Cramming for tests is a common procedure for college students. But is the same happening in high school?
Local parents and students say yes—at least in math—
“The math standards have driven the expectations of students at a much higher level than they ever were before,” said Superintendent Joel Shapiro.
Because of this increased complexity, he says, math tutoring is an industry that is continuing to grow. But “I wish it weren’t the case,” he admits.
In December, held a meeting to explain Common Core Standards, which have been adopted by 45 states and will go into effect 2014. The standards, according to its website, "are designed to be robust and relevant to the real world, reflecting the knowledge and skills that our young people need for success in college and careers."
Anderson explains: It will focus “less on applications and more on thinking through concepts." In other words, the curriculum will be “more application-driven.”
Importance of Testing
Gov. Jerry Brown said in his recent State of the State Address: "Yes, we should demand continuous improvement in meeting our state standards but we should not impose excessive or detailed mandates."
He suggested a site visitation program where each classroom in the state is visited, observed and evaluated, and said he would work with the State Board of Education to develop this proposal.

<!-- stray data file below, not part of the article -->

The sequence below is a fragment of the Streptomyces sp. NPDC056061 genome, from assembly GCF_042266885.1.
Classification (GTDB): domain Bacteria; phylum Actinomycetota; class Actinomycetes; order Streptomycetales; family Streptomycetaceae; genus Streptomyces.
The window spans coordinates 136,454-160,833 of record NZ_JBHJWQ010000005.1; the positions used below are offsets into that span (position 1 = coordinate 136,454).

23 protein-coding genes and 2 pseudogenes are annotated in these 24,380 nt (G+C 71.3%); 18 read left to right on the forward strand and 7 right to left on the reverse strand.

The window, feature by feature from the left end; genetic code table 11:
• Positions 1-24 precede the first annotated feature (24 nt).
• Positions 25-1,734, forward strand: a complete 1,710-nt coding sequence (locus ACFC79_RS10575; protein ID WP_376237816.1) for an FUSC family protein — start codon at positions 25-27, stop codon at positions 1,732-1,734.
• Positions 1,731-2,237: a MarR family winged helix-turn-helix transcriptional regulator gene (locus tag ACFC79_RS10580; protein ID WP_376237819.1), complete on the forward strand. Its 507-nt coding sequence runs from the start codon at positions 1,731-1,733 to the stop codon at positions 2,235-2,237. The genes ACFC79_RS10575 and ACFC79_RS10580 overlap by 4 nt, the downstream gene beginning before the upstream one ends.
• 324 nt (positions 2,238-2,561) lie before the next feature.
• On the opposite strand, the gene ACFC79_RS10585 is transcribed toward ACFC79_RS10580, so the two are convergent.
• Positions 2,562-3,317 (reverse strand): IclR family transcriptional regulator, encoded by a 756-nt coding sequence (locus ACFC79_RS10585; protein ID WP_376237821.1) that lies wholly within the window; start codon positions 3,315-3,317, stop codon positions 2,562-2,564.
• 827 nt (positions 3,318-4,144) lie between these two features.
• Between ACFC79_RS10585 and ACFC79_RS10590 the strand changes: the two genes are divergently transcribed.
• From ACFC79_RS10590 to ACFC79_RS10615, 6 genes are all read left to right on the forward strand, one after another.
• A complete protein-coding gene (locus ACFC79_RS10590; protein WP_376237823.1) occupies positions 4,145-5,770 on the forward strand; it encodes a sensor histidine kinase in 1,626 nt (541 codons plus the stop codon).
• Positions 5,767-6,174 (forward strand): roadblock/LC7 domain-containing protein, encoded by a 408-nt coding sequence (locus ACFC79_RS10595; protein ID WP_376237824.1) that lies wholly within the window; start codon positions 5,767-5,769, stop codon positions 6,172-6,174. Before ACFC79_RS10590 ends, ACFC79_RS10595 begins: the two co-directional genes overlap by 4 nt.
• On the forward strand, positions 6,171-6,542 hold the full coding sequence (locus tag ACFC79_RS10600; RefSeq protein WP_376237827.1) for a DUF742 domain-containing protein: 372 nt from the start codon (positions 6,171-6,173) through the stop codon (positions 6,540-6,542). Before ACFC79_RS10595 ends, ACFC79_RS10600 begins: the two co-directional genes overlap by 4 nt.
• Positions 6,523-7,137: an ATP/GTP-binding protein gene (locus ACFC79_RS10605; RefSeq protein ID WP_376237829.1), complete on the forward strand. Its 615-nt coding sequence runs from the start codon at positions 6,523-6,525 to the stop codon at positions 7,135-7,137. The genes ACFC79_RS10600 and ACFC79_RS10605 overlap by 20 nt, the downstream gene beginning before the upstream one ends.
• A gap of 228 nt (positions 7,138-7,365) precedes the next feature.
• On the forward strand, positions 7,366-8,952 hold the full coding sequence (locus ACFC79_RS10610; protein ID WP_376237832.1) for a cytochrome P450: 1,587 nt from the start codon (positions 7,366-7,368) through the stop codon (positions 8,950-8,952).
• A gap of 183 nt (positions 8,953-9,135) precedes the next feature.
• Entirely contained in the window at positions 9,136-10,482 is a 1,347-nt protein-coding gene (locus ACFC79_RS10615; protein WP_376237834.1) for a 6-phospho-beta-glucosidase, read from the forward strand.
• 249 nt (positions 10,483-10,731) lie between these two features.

"We think the governor is on the right track," Dean Vogel, president of the California Teachers Association, told The Sacramento Bee. "We think the emphasis on high-stakes testing has really got us on the wrong track. You see less emphasis on the arts, drama, music—those kinds of electives."
At SPUSD’s in October, one parent asked that administrators work to make “truly special” rather than relying on test scores to set the bar.
But Shapiro and school principals insisted that the district does have a well-rounded curriculum.
Principal Joe Johnson cited Artist in Residence program, in which each grade level at the district's three elementary schools receive an eight-week rotation of a teaching artist who visits for 90 minutes weekly. The district contracted SPACE to host these art classes last year when art teachers were let go because of budget cuts.
“I think we do a very good job ... of not putting all our eggs in the STAR Test basket so to speak,” Shapiro told parents that night. “I think there are many districts that judge all of their success on those test scores. … We understand and agree that they are rather limited in information that they give.”
“If we felt it was the only thing we focus on, we would be doing our kids a disservice,” he continued.
Correction: This article originally stated Joe Johnson is the principal of Patch regrets the error.